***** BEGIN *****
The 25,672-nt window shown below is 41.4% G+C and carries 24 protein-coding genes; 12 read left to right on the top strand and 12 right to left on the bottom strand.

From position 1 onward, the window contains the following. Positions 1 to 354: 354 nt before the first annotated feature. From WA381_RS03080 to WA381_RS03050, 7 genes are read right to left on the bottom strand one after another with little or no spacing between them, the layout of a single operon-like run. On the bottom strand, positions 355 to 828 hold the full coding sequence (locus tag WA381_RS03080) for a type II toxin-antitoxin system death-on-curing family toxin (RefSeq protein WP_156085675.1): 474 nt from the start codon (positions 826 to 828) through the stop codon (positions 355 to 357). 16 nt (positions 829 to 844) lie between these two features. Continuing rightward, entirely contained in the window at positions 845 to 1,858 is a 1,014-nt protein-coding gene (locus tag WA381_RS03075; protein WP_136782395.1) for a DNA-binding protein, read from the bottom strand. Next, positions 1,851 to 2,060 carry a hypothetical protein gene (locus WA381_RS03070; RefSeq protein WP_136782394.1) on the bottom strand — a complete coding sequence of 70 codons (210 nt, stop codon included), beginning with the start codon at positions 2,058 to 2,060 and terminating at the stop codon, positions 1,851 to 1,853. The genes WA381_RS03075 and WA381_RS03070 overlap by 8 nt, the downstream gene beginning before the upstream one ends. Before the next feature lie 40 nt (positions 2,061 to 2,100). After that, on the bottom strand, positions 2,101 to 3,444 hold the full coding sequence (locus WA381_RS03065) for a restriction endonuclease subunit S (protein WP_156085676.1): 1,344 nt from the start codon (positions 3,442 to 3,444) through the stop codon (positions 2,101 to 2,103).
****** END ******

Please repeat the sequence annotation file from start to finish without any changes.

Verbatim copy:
The 25,672-nt window shown below is 41.4% G+C and carries 24 protein-coding genes; 12 read left to right on the top strand and 12 right to left on the bottom strand.

From position 1 onward, the window contains the following. Positions 1 to 354: 354 nt before the first annotated feature. From WA381_RS03080 to WA381_RS03050, 7 genes are read right to left on the bottom strand one after another with little or no spacing between them, the layout of a single operon-like run. On the bottom strand, positions 355 to 828 hold the full coding sequence (locus tag WA381_RS03080) for a type II toxin-antitoxin system death-on-curing family toxin (RefSeq protein WP_156085675.1): 474 nt from the start codon (positions 826 to 828) through the stop codon (positions 355 to 357). 16 nt (positions 829 to 844) lie between these two features. Continuing rightward, entirely contained in the window at positions 845 to 1,858 is a 1,014-nt protein-coding gene (locus tag WA381_RS03075; protein WP_136782395.1) for a DNA-binding protein, read from the bottom strand. Next, positions 1,851 to 2,060 carry a hypothetical protein gene (locus WA381_RS03070; RefSeq protein WP_136782394.1) on the bottom strand — a complete coding sequence of 70 codons (210 nt, stop codon included), beginning with the start codon at positions 2,058 to 2,060 and terminating at the stop codon, positions 1,851 to 1,853. The genes WA381_RS03075 and WA381_RS03070 overlap by 8 nt, the downstream gene beginning before the upstream one ends. Before the next feature lie 40 nt (positions 2,061 to 2,100). After that, on the bottom strand, positions 2,101 to 3,444 hold the full coding sequence (locus WA381_RS03065) for a restriction endonuclease subunit S (protein WP_156085676.1): 1,344 nt from the start codon (positions 3,442 to 3,444) through the stop codon (positions 2,101 to 2,103).